Interstitial Cells of Cajal in Diabetic Gastropathy

Project: Research project

Project Details

Description

DESCRIPTION (provided by applicant): Upper gastrointestinal symptoms arising from diabetic gastropathy, and gastroparesis, the irreversible, end-stage form of gastropathy, have been reported in 30-60% of patients after approximately 10 years of both insulin-dependent and non-insulin-dependent diabetes mellitus. These gastric motor abnormalities can seriously affect the patients' quality of life, may affect glycemic control and can occasionally result in incapacitating symptoms like malnutrition, water and electrolyte imbalance or even aspiration. Most basic and clinical scientists view these complications of diabetes as a manifestation of autonomic neuropathy but their exact pathomechanism remains unclear. In the present proposal we offer a novel hypothesis. Recently, interstitial cells of Cajal (ICC), a mesenchymal cell type residing in the myenteric region (ICC-MY) and within smooth muscle layers (ICC-IM) of the stomach, have been identified as pacemakers and mediators of neurotransmission, respectively. Because both functions are seriously affected in diabetic gastropathy, it is possible that disruption of ICC networks could underlie some of the pathological changes characteristic of this disease. Our published work and additional preliminary studies using non-obese, spontaneously diabetic (NOD) mice, as well as a recent report about the human gastrointestinal complications of diabetes (He et al., Gastroenterology 121: 427-434, 2001) support the validity of this hypothesis. Thus, NOD mice offer an exciting new animal model for studies of diabetic gastropathy. In this project we plan to characterize and use this model to: (1) study how networks of gastric ICC are altered in diabetic gastroparesis and how alterations in ICC-MY number and distribution could lead to gastric arrhythmias and impaired gastric emptying; (2) to investigate whether ICC depletion in the stomach of diabetic NOD mice is due to hyperglycemia or hypoinsulinemia and to study the mechanisms by which these factors influence ICC phenotype and function; and (3) to examine what cellular mechanisms (e.g. apoptosis, necrosis or transdifferentiation) lead to the reduction of ICC in the distal stomach. The proposed experiments could provide the basic concepts needed for the development of novel, more effective treatment options for patients with diabetic gastropathy.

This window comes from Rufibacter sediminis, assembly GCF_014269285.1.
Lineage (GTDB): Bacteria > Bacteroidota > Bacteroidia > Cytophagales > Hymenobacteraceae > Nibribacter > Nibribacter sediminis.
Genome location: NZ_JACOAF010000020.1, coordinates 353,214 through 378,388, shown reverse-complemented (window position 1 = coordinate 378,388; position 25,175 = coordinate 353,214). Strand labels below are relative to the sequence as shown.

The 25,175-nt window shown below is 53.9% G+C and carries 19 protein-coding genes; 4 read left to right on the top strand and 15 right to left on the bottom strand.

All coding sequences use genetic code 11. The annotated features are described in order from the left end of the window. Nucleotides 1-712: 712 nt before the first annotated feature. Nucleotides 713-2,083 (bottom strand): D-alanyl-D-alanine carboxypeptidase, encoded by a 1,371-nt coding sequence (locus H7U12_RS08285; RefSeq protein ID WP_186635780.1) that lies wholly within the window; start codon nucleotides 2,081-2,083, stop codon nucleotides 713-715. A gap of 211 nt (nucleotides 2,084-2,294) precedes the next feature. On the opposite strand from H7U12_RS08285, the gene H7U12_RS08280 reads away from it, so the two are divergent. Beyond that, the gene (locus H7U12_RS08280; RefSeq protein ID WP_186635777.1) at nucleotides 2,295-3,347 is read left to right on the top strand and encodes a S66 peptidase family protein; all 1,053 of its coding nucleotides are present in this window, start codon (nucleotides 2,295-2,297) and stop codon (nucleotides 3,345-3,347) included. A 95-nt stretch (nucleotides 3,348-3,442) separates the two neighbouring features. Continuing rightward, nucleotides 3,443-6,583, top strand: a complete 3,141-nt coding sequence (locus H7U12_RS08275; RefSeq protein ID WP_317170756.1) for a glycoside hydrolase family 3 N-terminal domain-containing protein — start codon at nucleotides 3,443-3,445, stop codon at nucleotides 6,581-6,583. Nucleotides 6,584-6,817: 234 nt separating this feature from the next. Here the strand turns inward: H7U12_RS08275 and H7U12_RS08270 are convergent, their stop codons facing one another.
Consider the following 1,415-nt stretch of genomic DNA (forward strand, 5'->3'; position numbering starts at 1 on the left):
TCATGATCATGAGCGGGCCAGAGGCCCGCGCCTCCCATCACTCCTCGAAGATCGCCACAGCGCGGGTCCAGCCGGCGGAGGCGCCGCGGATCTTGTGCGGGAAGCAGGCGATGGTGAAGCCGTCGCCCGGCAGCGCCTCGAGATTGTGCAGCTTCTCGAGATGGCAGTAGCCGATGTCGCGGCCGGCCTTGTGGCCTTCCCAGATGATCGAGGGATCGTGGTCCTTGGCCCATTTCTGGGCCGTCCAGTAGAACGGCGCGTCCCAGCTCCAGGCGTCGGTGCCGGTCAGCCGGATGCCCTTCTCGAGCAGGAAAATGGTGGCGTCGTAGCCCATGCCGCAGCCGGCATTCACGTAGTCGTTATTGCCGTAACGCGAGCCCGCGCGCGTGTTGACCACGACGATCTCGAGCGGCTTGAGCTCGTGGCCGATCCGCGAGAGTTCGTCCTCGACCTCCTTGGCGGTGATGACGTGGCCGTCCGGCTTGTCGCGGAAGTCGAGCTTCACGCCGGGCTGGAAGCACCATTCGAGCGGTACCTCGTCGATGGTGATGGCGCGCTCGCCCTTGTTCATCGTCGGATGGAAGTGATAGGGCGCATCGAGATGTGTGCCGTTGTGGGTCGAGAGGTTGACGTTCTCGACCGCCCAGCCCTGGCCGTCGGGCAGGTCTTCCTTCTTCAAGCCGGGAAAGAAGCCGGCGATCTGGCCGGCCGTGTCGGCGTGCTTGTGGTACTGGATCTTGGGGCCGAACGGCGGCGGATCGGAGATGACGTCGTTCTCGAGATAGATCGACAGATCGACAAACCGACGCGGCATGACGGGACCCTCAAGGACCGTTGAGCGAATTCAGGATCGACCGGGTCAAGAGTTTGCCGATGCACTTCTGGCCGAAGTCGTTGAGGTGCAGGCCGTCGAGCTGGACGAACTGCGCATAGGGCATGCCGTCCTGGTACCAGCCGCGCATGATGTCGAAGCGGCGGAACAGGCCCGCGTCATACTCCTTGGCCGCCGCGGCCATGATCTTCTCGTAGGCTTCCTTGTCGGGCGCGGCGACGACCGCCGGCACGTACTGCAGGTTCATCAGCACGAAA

StatusFinished
Effective start/end date7/1/007/31/16

ASJC

  • Medicine(all)